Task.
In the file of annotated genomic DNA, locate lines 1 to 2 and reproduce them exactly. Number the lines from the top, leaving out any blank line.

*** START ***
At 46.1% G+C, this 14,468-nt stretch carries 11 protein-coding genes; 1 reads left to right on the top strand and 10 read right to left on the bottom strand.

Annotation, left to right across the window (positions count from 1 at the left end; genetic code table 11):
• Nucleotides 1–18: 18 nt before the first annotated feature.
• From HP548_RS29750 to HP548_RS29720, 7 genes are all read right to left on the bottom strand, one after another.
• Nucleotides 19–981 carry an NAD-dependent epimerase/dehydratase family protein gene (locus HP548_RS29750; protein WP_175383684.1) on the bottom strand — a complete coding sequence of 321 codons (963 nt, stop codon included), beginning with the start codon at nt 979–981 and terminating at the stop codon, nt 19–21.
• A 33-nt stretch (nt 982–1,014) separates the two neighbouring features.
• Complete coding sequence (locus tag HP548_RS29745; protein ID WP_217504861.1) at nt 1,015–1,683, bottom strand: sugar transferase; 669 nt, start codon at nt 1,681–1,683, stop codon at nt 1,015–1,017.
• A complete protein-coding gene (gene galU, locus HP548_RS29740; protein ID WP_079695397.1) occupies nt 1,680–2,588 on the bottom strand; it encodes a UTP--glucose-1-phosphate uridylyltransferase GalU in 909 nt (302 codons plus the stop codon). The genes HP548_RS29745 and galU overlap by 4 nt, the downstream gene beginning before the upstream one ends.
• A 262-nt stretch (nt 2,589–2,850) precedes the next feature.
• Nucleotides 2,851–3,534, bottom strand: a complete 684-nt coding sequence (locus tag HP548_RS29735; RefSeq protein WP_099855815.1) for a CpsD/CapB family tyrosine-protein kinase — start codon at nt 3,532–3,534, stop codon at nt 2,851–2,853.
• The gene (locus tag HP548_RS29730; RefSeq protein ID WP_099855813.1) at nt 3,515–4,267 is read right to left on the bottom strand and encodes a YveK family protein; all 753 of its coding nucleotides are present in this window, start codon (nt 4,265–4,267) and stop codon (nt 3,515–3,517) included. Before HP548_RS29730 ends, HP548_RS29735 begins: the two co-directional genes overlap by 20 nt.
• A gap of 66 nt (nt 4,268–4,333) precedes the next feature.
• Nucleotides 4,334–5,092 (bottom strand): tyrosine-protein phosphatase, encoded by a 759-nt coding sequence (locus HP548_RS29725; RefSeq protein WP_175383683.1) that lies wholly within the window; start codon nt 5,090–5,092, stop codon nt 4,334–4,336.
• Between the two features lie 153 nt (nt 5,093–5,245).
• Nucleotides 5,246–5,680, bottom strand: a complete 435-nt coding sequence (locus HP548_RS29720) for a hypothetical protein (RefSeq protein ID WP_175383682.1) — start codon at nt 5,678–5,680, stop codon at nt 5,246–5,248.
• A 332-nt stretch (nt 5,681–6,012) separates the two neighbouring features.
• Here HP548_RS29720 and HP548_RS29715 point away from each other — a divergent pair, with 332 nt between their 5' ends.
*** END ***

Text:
At 46.1% G+C, this 14,468-nt stretch carries 11 protein-coding genes; 1 reads left to right on the top strand and 10 read right to left on the bottom strand.

Annotation, left to right across the window (positions count from 1 at the left end; genetic code table 11):